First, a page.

Technology is become smaller and more powerful almost on a
monthly basis, and the clothing industry is starting to take
notice. Fashion designers are incorporating technology into their
creations, and wearable technology is now widely available across
the board, from overcoats to underwear.
This new trend in synergy can be categorised into two different
groups: function and fashion. It's either for a specific
purpose (fitness apps for example) or it's an experiment in
A great example of how fashion and technology are now becoming
intertwined was back in May in New York. The Metropolitan Museum of
Art held an exhibition entitled
Manus x Machina: Fashion in an Age of Technology. The
exhibition explored the relationship in fashion between the
man-made and the machine-made.
Adding technology to clothes can also be life-saving. A Scottish
student from Strathclyde University in Glasgow created a personal
alarm that could ensure attack victims received speedy help and to
boost conviction rates.
Rebecca Pick came up with the idea after hearing about a
fellow student who had been attacked near her home.
While there are plenty of apps out there that help you stay
safe, it's not always possible to get to your phone in an
emergency. Taking inspiration from wearable technology, Rebecca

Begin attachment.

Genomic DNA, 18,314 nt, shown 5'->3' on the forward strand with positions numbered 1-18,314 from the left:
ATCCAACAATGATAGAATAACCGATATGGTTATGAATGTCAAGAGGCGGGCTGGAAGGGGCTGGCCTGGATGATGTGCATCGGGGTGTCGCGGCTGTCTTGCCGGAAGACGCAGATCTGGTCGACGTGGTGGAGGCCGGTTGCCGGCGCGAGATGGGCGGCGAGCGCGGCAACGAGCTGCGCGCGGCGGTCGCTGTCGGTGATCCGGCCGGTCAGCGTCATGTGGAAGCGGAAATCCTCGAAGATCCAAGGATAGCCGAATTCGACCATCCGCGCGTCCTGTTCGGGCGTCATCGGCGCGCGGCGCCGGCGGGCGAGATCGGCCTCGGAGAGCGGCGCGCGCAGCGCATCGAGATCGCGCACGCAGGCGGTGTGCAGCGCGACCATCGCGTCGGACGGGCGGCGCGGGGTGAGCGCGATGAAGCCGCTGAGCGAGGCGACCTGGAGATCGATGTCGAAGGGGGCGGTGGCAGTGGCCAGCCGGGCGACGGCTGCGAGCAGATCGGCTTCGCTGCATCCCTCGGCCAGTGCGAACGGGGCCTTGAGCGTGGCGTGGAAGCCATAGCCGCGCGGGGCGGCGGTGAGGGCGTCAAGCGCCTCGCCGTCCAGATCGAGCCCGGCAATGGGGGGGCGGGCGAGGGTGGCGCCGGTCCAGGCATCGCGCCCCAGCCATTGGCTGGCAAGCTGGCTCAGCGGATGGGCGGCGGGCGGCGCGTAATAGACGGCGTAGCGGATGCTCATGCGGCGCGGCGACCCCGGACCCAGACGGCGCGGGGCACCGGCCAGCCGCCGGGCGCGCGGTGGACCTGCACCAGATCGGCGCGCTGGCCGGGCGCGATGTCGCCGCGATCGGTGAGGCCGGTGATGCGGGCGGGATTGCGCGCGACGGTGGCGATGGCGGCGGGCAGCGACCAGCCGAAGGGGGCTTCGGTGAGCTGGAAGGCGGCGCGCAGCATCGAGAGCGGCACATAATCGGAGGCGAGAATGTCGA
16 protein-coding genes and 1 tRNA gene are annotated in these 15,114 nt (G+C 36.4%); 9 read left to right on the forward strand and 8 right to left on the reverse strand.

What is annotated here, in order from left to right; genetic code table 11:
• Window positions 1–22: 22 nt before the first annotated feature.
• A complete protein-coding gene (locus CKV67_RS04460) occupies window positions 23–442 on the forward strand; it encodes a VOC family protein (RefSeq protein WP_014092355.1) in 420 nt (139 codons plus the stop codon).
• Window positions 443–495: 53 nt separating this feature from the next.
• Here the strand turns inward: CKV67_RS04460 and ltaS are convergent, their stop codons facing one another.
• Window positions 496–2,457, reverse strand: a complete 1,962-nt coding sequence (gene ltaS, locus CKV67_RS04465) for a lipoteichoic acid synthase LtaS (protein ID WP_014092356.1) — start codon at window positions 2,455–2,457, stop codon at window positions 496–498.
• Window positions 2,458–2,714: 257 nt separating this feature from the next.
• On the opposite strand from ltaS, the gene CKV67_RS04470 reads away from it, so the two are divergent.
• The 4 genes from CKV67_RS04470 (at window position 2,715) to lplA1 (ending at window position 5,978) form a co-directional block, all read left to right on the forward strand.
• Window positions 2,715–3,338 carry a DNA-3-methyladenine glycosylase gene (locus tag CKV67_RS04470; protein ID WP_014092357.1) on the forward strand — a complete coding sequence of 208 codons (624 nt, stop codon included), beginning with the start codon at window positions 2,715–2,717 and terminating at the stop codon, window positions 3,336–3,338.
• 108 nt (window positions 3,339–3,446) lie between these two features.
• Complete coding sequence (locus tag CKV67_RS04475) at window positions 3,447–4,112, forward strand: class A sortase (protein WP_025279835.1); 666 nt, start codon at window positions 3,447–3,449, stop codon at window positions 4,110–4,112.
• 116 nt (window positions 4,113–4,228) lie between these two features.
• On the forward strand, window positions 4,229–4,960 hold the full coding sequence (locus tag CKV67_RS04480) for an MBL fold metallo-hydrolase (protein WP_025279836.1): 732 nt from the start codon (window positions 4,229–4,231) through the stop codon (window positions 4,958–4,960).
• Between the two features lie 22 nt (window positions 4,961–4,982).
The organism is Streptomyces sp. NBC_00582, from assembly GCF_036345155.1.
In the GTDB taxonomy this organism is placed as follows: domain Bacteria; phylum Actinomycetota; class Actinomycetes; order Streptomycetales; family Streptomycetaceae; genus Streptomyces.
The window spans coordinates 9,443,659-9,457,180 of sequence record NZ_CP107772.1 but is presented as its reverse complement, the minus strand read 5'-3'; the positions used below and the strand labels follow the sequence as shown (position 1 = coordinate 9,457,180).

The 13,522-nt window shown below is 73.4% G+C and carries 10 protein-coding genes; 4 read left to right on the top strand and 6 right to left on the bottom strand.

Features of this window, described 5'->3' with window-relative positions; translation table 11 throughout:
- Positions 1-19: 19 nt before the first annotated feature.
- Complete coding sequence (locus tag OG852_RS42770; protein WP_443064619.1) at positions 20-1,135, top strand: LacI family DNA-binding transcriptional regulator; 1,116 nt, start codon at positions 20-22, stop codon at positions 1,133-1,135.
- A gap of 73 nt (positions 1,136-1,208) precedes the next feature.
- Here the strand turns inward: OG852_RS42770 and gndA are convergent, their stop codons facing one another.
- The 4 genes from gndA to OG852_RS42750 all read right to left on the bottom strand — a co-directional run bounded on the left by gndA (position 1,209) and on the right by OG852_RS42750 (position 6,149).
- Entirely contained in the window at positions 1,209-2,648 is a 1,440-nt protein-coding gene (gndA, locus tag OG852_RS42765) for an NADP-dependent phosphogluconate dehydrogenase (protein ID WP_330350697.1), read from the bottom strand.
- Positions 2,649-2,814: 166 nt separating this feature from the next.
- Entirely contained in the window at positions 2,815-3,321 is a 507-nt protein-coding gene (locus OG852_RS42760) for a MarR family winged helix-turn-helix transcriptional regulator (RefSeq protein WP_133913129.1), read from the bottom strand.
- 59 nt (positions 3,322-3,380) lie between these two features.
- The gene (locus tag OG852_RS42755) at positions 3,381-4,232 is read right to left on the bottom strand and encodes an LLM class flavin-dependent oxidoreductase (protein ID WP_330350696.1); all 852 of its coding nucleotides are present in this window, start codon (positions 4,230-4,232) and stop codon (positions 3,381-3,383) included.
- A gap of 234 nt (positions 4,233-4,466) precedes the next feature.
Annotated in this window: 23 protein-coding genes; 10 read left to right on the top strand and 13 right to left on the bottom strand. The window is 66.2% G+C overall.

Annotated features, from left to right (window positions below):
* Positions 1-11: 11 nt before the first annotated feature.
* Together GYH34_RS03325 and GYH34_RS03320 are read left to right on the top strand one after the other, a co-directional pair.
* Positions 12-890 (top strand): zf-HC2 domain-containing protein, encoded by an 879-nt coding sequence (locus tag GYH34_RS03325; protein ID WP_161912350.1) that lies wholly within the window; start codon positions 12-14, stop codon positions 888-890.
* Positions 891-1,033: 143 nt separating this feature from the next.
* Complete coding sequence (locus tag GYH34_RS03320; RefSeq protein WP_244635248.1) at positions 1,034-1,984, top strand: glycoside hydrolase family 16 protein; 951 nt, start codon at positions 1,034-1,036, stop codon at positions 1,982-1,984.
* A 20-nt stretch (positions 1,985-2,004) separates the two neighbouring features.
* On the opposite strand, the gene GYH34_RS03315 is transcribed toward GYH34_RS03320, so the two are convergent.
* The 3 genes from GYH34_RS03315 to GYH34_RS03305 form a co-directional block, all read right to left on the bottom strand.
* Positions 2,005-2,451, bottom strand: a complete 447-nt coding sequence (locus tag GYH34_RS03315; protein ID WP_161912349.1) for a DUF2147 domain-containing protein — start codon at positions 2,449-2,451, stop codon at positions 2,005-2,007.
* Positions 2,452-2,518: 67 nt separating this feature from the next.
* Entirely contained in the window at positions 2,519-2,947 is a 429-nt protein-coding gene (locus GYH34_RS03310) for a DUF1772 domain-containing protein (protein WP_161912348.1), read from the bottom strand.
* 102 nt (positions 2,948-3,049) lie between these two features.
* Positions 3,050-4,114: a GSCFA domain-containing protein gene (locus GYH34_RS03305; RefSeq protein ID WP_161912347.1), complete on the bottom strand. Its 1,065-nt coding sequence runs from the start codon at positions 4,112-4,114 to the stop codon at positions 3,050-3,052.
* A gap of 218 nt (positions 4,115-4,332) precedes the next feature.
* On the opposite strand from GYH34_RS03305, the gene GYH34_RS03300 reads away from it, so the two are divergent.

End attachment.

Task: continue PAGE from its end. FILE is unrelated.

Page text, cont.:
went with a design that lets you clip the alarm onto a bra strap or
belt - making it easier to get to. The device connects to a central
monitoring station, which sends the police to your GPS location and
record what's happening for use as evidence in court.
This marriage was also explored on the catwalks and runways of
fashion shows throughout the year, with designers opting to use
digital and technological modes of production alongside traditional
methods. This was epitomised when Star Wars actress Lupita Nyong'o
wore a dress covered with LED lights, which changed patterns as she
walked. The lights were programmed by young female programmers who
are part of Google's Made with Code
Japanese retailer Uniqlo has created a range of fashionable
basics that respond to temperature.
Heattech, the material can retain heat if too cold, or cool
your body down if it senses you are too hot. If lost in the woods
you can fight off hypothermia, or during exercise, it can prevent
you from overheating - two possible life-saving situations.
There are many different designers who have now incorporated
phone charging into their garments. Fashion designer
Adrien Sauvage teamed up with Microsoft to create the world's
first pair of phone-charging trousers. The Chinos have a Nokia
charger in the pocket which uses an electromagnetic field to charge
Since then many others have joined the party, with the likes of
Joe's Jeans and
Hiral Sanghavi releasing clothes that can charge your phone by
simply being in the pocket.
The future of fashion and technology seems to be in 3D
Designer Iris van
Herpen is at the forefront of fashion and technology, and was
one of the world's first fashion designers to use 3D printing
technology in her work. Larger brands like
Nike have also started using 3D printing, reportedly cutting
production costs by 50%.
As 3D printers become more and more affordable, the future of
apparel will become more about customisation. Consumers will be
able to download designs, and tweak them to suit their exact needs,
both in look and size, before printing.
Image Label Systems will always be at the forefront of
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LabelNet® is the perfect example of how we stay ahead of the
curve when it comes to technology and fashion.
us today if you have any questions.